After this “entry level” grappa, we proceeded to a spirit made from Chianti Classico Riserva pomace. Where Moscato makes the most wine-like grappa, the fruit fragrances become more elusive when you move into red wine grapes. In place of being fruit-forward, here grappa becomes richer, drier, rounder, and more complex. With strong cheese and nuts, Moscato grappa would be a delight; Chianti grappa begs for chocolate and dried fruit. As a finale, we tasted the riserva Consenso grappa, aged in three kinds of wood (ash, cherry, and oak) and it was the most brandy-like of the bunch: lighter in color than true brandy perhaps, but hauntingly rich and very smooth. With this one, I’d smoke a cigar…if I smoked.

No automatic alt text available.(This is not grappa – this is the biggest winery I’ve ever seen)

Working our way north, the Castello Banfi winery was our next stop. Italian law prohibits grappa and wine from being made in the same place, so Banfi ships its grape pomace to the Bonollo Distillery for distillation according to its specifications. Before we got to the grappa, however, we were treated to a tour of Banfi’s vineyards (huge, as in as far as the eye can see), and its winery (jaw-dropping-ly ginormous) and a barrel tasting of 2017 Brunellos, and a sampling the best of 2012 and 2013 vintages of Banfi’s best Brunello di Montalcinos — Poggio Alle Mura and Poggio All’Oro — all of them big, rich, teeth-coating wines, redolent of black fruits, chocolate and tobacco, with that extra dimension of deep, dark, dusty earth that signifies the Sangiovese grape at its best. (Next to these big boys, many California cabernets come off tasting like a store-bought cherry pie.)

Image may contain: 4 people, people sitting, table and indoor(Barrel tasting ’17 Brunellos with the legendary John Mariani)

Following the tours and the tasting was a private lunch with legendary founder John Mariani (no relation to our very own legendary John Mariani), and then it was on to even more grappa. The first two Banfi bottles (Grappa del Castello and Grappa di Brunello – pictured at top of the page) were very traditional, in that they were assertive, clean on the finish, and mostly alcohol-forward, while the latter two (Grappa di Brunello and the Poggio alle Mura Riserva) displayed the hints of fruit and complex aromas associated with more modern bottlings. Eighteen months in oak contributed a deep bronze color as well as vanilla and spice flavors to the Riserva, and no doubt, this is the grappa you would break out to impress your friends.

Northeastern Italy is where grappa began, and the Veneto region is where modern grappa became famous, but the production and consumption is in full flower farther west in the Piemonte as well. The Mazzetti distillery in Altavilla, Monferrato (about a half hour outside of Asti) has been in business since 1846. It is still family-owned, and is now run by the seventh generation of the Mazzetti family. All Mazzetti grappa are distilled in steam copper stills using the discontinuous method. This small batch approach is applied to twelve single grape grappas, as well as ten “special blends” and six “riserva” bottlings. All of these products are on display in a combination tasting room, cafe, and gift shop on the ground floor of the distillery which is the closest thing to a grappa candy store as you’ll ever see.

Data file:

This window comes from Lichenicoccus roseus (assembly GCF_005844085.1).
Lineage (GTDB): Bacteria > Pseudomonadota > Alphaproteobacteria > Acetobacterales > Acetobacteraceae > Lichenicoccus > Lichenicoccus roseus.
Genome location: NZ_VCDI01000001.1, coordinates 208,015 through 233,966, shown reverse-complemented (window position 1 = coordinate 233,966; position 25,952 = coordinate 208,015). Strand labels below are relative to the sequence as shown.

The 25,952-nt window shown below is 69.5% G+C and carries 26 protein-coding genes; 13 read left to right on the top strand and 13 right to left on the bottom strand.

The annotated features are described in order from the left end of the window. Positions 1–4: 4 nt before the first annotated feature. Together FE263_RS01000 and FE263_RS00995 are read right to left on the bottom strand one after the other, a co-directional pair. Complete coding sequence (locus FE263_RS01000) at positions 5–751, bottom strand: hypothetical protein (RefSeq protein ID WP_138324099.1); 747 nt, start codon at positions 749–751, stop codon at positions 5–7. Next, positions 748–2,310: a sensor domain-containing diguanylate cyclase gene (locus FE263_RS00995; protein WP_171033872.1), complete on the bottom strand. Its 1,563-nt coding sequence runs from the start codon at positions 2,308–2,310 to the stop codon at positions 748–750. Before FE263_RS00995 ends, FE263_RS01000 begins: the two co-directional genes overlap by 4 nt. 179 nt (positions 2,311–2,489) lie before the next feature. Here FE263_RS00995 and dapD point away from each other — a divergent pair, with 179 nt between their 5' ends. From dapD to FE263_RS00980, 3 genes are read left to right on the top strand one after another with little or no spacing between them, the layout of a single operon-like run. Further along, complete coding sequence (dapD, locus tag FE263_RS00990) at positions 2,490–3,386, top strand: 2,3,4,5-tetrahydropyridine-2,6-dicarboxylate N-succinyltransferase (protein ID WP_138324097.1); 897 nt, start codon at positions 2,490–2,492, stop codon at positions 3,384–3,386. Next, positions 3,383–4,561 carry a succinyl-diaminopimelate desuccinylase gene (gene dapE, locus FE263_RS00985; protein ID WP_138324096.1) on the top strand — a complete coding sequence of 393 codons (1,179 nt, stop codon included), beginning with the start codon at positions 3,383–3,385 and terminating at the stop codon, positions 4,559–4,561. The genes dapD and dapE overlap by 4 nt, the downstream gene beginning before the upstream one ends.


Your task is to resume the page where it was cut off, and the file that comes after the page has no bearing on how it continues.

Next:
Image may contain: 2 people, people smiling, drink and indoor(The trouble with Italians is they’re not good looking enough)

With Elise Belvedere Mazzetti and Claudio Galletto (above) as our guides, we proceeded to make a serious dent in those selections — tasting nine different varieties — ranging from another entry-level, heavily perfumed Moscato grappa, to their Incontro — made from Nebbiolo grapes and aged in 225 liter barriques. If there was one thing I learned from all this tasting it was the appreciation of how wood-aging brings a softer and smoother profile to this formerly fiery spirit. Nowhere was that more noticeable than in Mazzetti’s 7.0 bottle (named for the seven generations of the family in the business). Made from the relatively scarce Ruche red grape, exclusive to the Asti region of Italy, this grappa showed a gentler, softer and smoother side than the non-aged single varietals.

Once we got to the more prestigious Gaia and Segni Grappa Riserva bottles, the aromatics were much more assertive, and the finish a lot mellower. The Segni Riserva obtains its brandy-like complexity from spending five years in six different wooden barrels, with the sizes generally decreasing over time until smaller mulberry and juniper barrels are used to finish off the aging. This technique mimics how aceto balsamico is produced, and the final product is a clean and haunting spirit that could stand shoulder to shoulder with a V.S.O.P. brandy. Indeed, this is the one grappa that was served to us in a wider-mouthed snifter, the better to appreciate all that wood seasoning.

Obviously, these are not your grandfather’s grappas. Make no mistake, they are still are strong  drinks (between 35-45% alcohol, i.e., 70 -90 proof), but the varietal character of the grape comes through, which makes side-by-side sipping so fascinating. Grappa is generally served in a bulbous-shaped glass with a slightly flared rim — the better to let its concentrated aromas open up at the lip. The glasses are small because grappa is supposed to be enjoyed in very small amounts. The point of today’s grappa is not to get drunk or sooth your weary bones. Instead, it is to appreciate the distiller’s art — how they can extract the alcoholic essence of decomposing wine grapes, and turn them into something so pure and so distinctly Italian.

Image may contain: indoor(Just what every man needs – his own desktop distillery)